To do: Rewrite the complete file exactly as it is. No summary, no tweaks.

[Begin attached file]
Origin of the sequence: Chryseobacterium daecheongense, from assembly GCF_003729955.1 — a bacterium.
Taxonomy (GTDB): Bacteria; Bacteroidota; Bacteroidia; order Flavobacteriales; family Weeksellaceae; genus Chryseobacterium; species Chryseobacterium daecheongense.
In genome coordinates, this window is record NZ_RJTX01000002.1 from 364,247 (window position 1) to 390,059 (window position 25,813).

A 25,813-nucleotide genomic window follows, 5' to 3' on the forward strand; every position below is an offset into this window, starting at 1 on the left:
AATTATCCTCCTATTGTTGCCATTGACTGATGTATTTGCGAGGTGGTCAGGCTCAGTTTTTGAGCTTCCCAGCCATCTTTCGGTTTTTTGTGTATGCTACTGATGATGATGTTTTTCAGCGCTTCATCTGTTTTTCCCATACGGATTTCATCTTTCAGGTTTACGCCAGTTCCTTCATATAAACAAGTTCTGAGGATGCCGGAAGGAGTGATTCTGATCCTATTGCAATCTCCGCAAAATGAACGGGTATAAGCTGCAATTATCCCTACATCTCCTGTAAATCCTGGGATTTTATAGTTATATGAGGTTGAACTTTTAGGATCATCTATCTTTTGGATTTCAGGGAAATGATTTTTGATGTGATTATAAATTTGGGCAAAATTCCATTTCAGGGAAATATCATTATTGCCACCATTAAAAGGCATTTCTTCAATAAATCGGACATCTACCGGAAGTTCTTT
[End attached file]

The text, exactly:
Origin of the sequence: Chryseobacterium daecheongense, from assembly GCF_003729955.1 — a bacterium.
Taxonomy (GTDB): Bacteria; Bacteroidota; Bacteroidia; order Flavobacteriales; family Weeksellaceae; genus Chryseobacterium; species Chryseobacterium daecheongense.
In genome coordinates, this window is record NZ_RJTX01000002.1 from 364,247 (window position 1) to 390,059 (window position 25,813).

A 25,813-nucleotide genomic window follows, 5' to 3' on the forward strand; every position below is an offset into this window, starting at 1 on the left:
AATTATCCTCCTATTGTTGCCATTGACTGATGTATTTGCGAGGTGGTCAGGCTCAGTTTTTGAGCTTCCCAGCCATCTTTCGGTTTTTTGTGTATGCTACTGATGATGATGTTTTTCAGCGCTTCATCTGTTTTTCCCATACGGATTTCATCTTTCAGGTTTACGCCAGTTCCTTCATATAAACAAGTTCTGAGGATGCCGGAAGGAGTGATTCTGATCCTATTGCAATCTCCGCAAAATGAACGGGTATAAGCTGCAATTATCCCTACATCTCCTGTAAATCCTGGGATTTTATAGTTATATGAGGTTGAACTTTTAGGATCATCTATCTTTTGGATTTCAGGGAAATGATTTTTGATGTGATTATAAATTTGGGCAAAATTCCATTTCAGGGAAATATCATTATTGCCACCATTAAAAGGCATTTCTTCAATAAATCGGACATCTACCGGAAGTTCTTT